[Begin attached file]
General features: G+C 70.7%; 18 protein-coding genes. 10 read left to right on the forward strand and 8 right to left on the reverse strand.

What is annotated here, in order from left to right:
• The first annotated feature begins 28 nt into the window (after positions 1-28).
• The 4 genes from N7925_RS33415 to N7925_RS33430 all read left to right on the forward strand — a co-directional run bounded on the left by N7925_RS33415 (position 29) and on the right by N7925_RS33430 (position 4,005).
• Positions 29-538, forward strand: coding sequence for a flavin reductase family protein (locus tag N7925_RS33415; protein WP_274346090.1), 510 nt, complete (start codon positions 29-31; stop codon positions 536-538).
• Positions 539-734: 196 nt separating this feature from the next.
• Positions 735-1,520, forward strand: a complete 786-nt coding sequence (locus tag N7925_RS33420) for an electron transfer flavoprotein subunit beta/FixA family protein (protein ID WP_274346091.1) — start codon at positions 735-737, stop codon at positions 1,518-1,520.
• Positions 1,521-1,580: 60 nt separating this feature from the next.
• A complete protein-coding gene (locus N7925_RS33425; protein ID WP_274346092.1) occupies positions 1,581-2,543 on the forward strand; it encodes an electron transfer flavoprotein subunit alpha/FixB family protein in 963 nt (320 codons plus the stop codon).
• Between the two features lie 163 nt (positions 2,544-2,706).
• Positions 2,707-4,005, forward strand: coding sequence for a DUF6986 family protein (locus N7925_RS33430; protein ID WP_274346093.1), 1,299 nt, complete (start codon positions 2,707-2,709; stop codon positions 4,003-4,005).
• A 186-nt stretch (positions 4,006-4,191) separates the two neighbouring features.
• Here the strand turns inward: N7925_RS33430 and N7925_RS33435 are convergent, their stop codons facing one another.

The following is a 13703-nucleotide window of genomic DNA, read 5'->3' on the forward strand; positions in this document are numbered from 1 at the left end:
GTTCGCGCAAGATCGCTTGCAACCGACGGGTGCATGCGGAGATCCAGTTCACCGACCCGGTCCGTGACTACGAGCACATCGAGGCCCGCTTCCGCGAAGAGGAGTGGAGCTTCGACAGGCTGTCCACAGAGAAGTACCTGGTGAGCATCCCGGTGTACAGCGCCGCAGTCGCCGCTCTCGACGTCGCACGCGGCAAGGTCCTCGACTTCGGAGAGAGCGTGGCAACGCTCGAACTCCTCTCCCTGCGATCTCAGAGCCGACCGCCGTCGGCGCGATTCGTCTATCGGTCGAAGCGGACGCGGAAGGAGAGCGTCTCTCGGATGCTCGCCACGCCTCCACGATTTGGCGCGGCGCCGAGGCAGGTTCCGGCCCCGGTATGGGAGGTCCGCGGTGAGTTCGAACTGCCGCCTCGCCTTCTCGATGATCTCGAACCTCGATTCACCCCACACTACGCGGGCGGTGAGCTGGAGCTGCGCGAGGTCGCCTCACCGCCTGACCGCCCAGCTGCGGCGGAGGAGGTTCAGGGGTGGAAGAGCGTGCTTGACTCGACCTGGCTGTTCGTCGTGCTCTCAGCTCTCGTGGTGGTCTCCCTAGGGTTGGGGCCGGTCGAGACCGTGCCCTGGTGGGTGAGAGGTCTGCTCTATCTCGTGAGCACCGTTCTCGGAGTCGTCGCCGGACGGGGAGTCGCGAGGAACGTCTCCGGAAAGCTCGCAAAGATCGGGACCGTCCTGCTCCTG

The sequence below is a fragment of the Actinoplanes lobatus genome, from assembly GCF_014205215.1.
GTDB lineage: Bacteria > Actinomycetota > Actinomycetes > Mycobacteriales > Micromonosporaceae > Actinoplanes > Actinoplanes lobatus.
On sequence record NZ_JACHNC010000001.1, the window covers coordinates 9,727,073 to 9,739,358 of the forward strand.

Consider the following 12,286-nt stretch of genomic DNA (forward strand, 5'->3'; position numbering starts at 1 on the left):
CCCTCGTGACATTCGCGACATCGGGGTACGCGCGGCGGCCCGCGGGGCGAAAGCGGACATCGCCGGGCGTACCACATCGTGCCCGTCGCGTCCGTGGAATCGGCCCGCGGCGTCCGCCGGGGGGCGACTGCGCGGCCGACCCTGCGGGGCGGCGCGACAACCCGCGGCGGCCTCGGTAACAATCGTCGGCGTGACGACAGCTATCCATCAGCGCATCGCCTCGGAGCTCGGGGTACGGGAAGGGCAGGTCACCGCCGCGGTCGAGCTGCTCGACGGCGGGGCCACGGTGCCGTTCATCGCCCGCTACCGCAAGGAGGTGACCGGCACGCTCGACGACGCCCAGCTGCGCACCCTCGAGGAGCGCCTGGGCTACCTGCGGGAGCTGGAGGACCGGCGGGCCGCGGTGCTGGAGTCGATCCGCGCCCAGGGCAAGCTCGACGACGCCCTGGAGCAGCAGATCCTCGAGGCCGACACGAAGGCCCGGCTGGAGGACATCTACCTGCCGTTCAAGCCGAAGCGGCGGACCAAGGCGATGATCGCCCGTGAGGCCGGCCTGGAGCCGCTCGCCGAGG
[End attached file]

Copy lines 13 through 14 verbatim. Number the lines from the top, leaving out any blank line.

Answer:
• Here the strand turns inward: N7925_RS33430 and N7925_RS33435 are convergent, their stop codons facing one another.

The following is a 13703-nucleotide window of genomic DNA, read 5'->3' on the forward strand; positions in this document are numbered from 1 at the left end: